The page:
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Skin to skin contact for very low birthweight infants and their mothers.
  1. A Whitelaw,
  2. G Heisterkamp,
  3. K Sleath,
  4. D Acolet,
  5. M Richards
  1. Department of Paediatrics and Neonatal Medicine, Hammersmith Hospital, London.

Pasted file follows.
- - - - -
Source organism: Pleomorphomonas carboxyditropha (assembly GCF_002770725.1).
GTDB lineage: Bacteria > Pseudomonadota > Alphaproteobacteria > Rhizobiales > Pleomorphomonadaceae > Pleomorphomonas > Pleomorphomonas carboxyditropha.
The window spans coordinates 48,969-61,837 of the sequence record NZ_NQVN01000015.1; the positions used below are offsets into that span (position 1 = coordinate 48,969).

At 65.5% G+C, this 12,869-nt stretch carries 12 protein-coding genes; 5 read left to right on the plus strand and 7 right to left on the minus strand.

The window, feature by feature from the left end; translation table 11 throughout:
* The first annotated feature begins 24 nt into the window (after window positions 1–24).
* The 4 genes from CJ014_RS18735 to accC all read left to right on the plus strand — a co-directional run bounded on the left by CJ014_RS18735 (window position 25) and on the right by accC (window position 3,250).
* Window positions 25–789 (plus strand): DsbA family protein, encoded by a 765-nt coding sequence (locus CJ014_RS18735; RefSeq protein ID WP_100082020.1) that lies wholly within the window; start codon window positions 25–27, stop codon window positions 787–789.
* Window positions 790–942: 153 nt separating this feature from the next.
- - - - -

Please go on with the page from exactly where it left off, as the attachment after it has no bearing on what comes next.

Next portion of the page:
Separation between mothers and very low birthweight infants is often prolonged with subsequent psychological distress, behaviour problems, and lactation failure. Babies as small as 700 g, who no longer require oxygen, can be safely and enjoyably held naked, except for a nappy, between the mother's breasts for up to four hours a day. We have carried out a randomised trial among babies less than 1500 g. Seventy one infants were randomised. In 35, the mother was helped to hold her baby in skin to skin contact and encouraged to do so whenever she visited the baby. In 36, the mother was encouraged to handle her baby but without skin to skin contact. Mothers using skin to skin contact lactated for four weeks longer on average than the control group. At 6 months of age the infants who had skin to skin contact cried significantly less than the control group. Skin to skin contact can safely and enjoyably be offered to very low birthweight infants especially in developing countries where the mother's lactation is vital.

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